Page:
Anything you’d do but don’t because of fear of pain? What is it? Ex. Bungee jumping, sky diving, running with scissors.

I was supposed to go skydiving with my uncle when I turned eighteen. We talked about it but it never really worked out. I would love to say the reason I don’t do it now is because I’m a father of four and all that. I think I’d probably be too chicken now. Or maybe just too apathetic.

Grammatical pet peeve…sound off.

Whichever grammatical errors I make.

Societal pet peeve…sound off.

Another tie…when people flick their cigarette butts out the window and/or when people just leave their grocery carts all over the lot. I’m as lazy and selfish as the next guy. But somebody has to clean up after those folks, right?

And if racism counts as a pet peeve, then I guess I’d like to solve that issue by tossing racists out the window (only after igniting them and breathing bad breath all over them) and running over them with shopping carts.

Pick any of the following and have fun with it.
Pick a Genre - Describe a kiss….

DISCLAIMER: The following snippets are in no way meant to impugn any particular genre (yours, mine, or anybody else’s). If there’s any impugning going on here, it’s aimed at me, and my lack of ability to write across genres. Besides, the instructions said to ‘have fun with it.’


Basement lights dim.
Eyes close.
(Soundtrack orchestra clings to a brassy—and ridiculously long—minor chord, as the POV cuts to a handgun on a dresser.)
Lips pucker.
Fatherly footsteps approach from above…


As the burning helicopter plummeted toward the scorched earth, the ruggedly handsome archeologist took the brilliant barista-cum-triple-spy in his bulging-but-recently-lacerated arms.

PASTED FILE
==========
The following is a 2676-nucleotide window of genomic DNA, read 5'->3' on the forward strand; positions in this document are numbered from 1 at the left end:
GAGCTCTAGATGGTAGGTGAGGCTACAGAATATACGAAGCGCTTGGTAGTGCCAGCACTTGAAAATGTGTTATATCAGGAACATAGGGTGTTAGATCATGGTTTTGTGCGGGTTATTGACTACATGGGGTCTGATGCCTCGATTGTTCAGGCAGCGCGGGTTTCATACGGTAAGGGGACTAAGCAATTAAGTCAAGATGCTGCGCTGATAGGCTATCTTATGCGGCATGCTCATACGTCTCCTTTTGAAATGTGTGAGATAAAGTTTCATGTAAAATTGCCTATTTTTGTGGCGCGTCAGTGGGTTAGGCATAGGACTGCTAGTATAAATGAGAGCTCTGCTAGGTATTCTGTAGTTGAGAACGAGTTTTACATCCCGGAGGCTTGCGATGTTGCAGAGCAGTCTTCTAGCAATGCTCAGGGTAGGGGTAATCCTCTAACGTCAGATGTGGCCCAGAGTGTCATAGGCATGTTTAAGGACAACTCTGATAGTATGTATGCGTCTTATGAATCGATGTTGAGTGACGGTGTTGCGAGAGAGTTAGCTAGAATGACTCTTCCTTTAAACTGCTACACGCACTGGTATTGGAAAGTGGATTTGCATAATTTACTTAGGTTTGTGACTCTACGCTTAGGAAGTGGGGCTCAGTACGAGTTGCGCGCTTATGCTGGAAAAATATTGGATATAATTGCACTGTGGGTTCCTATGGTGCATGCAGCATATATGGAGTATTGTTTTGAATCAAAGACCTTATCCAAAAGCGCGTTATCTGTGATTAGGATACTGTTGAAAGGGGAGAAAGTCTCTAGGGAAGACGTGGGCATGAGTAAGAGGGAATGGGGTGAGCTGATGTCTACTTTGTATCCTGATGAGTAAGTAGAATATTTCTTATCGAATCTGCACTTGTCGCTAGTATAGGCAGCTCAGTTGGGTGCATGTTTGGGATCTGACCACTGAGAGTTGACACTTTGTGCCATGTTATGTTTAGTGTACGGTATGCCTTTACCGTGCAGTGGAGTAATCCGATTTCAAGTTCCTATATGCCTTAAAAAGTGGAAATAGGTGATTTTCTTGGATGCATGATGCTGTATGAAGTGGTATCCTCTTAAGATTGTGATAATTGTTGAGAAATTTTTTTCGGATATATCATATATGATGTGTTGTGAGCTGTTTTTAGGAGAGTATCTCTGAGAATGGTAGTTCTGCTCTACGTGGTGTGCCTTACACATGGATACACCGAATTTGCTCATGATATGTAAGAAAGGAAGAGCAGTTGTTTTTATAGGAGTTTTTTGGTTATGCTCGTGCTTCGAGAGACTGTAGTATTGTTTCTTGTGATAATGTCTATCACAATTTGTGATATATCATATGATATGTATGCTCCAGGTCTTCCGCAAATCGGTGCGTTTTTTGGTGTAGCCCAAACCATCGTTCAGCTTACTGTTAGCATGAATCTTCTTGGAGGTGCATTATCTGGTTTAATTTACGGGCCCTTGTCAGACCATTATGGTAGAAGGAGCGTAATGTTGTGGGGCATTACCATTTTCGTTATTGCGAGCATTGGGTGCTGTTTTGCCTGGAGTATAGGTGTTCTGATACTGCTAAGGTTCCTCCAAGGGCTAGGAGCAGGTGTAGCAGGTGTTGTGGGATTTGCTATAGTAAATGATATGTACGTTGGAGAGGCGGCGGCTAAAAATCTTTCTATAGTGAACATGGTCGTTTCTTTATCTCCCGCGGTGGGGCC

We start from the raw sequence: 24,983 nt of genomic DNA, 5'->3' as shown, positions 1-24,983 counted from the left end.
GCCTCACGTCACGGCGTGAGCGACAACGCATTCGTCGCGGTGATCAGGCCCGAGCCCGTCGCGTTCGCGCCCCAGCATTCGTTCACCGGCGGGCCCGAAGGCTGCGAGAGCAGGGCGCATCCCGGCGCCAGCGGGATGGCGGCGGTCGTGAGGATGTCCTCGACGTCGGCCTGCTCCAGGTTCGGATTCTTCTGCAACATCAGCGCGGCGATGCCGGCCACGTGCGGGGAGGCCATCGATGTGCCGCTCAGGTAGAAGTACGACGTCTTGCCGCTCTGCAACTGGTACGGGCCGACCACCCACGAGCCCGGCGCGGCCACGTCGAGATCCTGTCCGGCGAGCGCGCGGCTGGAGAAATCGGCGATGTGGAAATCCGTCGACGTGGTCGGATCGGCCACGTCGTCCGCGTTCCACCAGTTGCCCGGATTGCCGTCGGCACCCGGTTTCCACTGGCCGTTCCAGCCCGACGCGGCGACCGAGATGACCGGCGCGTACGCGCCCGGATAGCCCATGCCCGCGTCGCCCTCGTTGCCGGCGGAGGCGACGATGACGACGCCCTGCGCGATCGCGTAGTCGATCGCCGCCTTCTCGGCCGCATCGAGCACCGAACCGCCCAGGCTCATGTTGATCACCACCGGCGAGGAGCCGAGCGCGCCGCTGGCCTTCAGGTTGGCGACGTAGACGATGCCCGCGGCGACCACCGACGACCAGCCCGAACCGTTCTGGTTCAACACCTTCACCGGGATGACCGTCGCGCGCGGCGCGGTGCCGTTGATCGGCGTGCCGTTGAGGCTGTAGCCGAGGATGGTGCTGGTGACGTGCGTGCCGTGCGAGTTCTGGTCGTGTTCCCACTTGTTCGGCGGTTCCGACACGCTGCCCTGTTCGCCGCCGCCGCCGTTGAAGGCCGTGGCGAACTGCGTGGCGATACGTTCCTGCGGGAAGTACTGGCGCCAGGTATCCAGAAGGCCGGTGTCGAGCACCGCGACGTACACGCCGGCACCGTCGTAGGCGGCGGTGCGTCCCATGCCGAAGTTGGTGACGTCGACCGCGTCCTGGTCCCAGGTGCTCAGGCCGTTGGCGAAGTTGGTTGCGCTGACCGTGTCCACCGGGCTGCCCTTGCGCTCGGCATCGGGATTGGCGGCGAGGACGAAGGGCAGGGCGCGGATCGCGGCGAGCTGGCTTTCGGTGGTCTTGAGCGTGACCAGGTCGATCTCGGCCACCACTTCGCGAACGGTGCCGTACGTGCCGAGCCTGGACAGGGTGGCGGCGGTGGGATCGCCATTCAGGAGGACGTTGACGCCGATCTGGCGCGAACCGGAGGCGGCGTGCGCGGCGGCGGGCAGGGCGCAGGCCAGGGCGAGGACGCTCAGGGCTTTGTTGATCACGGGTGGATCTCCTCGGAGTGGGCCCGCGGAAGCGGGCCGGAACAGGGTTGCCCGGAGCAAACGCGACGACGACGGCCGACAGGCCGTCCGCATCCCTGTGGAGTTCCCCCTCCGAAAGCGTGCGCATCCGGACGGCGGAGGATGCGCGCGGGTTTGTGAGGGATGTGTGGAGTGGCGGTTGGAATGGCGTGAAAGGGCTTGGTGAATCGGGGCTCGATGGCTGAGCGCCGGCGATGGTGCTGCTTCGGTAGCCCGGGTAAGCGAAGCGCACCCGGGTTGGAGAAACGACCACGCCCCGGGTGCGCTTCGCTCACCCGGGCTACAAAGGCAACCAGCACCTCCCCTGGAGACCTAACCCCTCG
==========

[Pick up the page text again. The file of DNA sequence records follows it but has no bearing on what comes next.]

Their eyes met.
He shot somebody.

They tilted their heads to the side (to make room for their perfect but dirty noses) and locked their lip coordinates on FULLY ENGAGE, then hit their respective thrusters, and …


“Excuse me, miss?” the pool boy said handsomely. “Is your bodice ripped?”
“You fool! Shut up and kiss me!”


Austin made a smoochy face in Victoria’s general direction. She smashed him in the schnaz with her (brand name) purse, kicked him in the shin with her (brand name) shoes, made a pithy remark to her homosexual best friend on her (brand name) cell phone before sashaying to her convertible while sipping from her (brand name) low-fat but really super expensive coffee-based beverage.


The music box sits, unopened on the scarred wooden table.
Her moist lips glisten like two bulbous slugs. He cups her neck, his fingers braided through auburn tresses of her delectable strandiness. The raucous palpitations of their respective hearts beat together as one lone drummer in the marching band of love. The chalkboard sky parts as the joy of the heavens shower them in petals of tender consent.